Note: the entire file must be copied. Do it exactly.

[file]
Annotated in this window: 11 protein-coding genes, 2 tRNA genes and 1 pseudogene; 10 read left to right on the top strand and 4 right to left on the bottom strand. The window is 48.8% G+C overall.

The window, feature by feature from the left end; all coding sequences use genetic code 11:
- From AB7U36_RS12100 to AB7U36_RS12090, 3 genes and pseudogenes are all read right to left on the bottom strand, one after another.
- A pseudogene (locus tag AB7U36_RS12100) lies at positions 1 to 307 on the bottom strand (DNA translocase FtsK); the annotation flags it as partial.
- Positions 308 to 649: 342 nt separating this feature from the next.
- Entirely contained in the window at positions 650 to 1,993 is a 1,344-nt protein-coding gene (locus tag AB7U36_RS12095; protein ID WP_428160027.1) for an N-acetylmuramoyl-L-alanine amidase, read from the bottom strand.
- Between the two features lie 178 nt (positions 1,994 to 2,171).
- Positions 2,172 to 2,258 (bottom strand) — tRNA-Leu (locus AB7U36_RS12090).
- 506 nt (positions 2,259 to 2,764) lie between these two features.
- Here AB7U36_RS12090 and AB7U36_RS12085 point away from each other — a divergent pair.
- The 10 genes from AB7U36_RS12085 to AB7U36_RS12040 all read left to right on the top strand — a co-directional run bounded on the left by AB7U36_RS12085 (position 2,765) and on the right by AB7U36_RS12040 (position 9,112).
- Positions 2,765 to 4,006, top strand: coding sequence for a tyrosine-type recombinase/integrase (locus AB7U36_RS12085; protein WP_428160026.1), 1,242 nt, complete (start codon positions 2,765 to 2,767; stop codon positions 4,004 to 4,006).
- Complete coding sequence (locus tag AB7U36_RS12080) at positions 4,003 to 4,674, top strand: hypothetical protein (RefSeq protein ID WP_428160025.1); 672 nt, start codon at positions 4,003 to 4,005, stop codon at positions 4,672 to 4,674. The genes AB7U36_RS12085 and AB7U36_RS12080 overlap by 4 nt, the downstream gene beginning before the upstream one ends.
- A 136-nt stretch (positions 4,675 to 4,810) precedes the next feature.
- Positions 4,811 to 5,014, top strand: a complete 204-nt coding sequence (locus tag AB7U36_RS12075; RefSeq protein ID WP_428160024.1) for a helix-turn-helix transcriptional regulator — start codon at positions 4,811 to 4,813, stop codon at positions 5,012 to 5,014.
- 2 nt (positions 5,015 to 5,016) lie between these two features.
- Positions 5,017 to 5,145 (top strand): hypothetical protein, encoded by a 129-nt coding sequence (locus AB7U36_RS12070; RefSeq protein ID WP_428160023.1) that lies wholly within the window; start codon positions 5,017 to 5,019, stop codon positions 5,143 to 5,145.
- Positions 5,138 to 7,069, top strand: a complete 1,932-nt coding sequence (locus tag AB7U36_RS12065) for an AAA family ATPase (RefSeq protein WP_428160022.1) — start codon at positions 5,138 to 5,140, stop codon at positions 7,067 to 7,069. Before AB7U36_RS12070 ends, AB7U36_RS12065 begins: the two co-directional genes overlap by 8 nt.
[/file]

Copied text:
Annotated in this window: 11 protein-coding genes, 2 tRNA genes and 1 pseudogene; 10 read left to right on the top strand and 4 right to left on the bottom strand. The window is 48.8% G+C overall.

The window, feature by feature from the left end; all coding sequences use genetic code 11:
- From AB7U36_RS12100 to AB7U36_RS12090, 3 genes and pseudogenes are all read right to left on the bottom strand, one after another.
- A pseudogene (locus tag AB7U36_RS12100) lies at positions 1 to 307 on the bottom strand (DNA translocase FtsK); the annotation flags it as partial.
- Positions 308 to 649: 342 nt separating this feature from the next.
- Entirely contained in the window at positions 650 to 1,993 is a 1,344-nt protein-coding gene (locus tag AB7U36_RS12095; protein ID WP_428160027.1) for an N-acetylmuramoyl-L-alanine amidase, read from the bottom strand.
- Between the two features lie 178 nt (positions 1,994 to 2,171).
- Positions 2,172 to 2,258 (bottom strand) — tRNA-Leu (locus AB7U36_RS12090).
- 506 nt (positions 2,259 to 2,764) lie between these two features.
- Here AB7U36_RS12090 and AB7U36_RS12085 point away from each other — a divergent pair.
- The 10 genes from AB7U36_RS12085 to AB7U36_RS12040 all read left to right on the top strand — a co-directional run bounded on the left by AB7U36_RS12085 (position 2,765) and on the right by AB7U36_RS12040 (position 9,112).
- Positions 2,765 to 4,006, top strand: coding sequence for a tyrosine-type recombinase/integrase (locus AB7U36_RS12085; protein WP_428160026.1), 1,242 nt, complete (start codon positions 2,765 to 2,767; stop codon positions 4,004 to 4,006).
- Complete coding sequence (locus tag AB7U36_RS12080) at positions 4,003 to 4,674, top strand: hypothetical protein (RefSeq protein ID WP_428160025.1); 672 nt, start codon at positions 4,003 to 4,005, stop codon at positions 4,672 to 4,674. The genes AB7U36_RS12085 and AB7U36_RS12080 overlap by 4 nt, the downstream gene beginning before the upstream one ends.
- A 136-nt stretch (positions 4,675 to 4,810) precedes the next feature.
- Positions 4,811 to 5,014, top strand: a complete 204-nt coding sequence (locus tag AB7U36_RS12075; RefSeq protein ID WP_428160024.1) for a helix-turn-helix transcriptional regulator — start codon at positions 4,811 to 4,813, stop codon at positions 5,012 to 5,014.
- 2 nt (positions 5,015 to 5,016) lie between these two features.
- Positions 5,017 to 5,145 (top strand): hypothetical protein, encoded by a 129-nt coding sequence (locus AB7U36_RS12070; RefSeq protein ID WP_428160023.1) that lies wholly within the window; start codon positions 5,017 to 5,019, stop codon positions 5,143 to 5,145.
- Positions 5,138 to 7,069, top strand: a complete 1,932-nt coding sequence (locus tag AB7U36_RS12065) for an AAA family ATPase (RefSeq protein WP_428160022.1) — start codon at positions 5,138 to 5,140, stop codon at positions 7,067 to 7,069. Before AB7U36_RS12070 ends, AB7U36_RS12065 begins: the two co-directional genes overlap by 8 nt.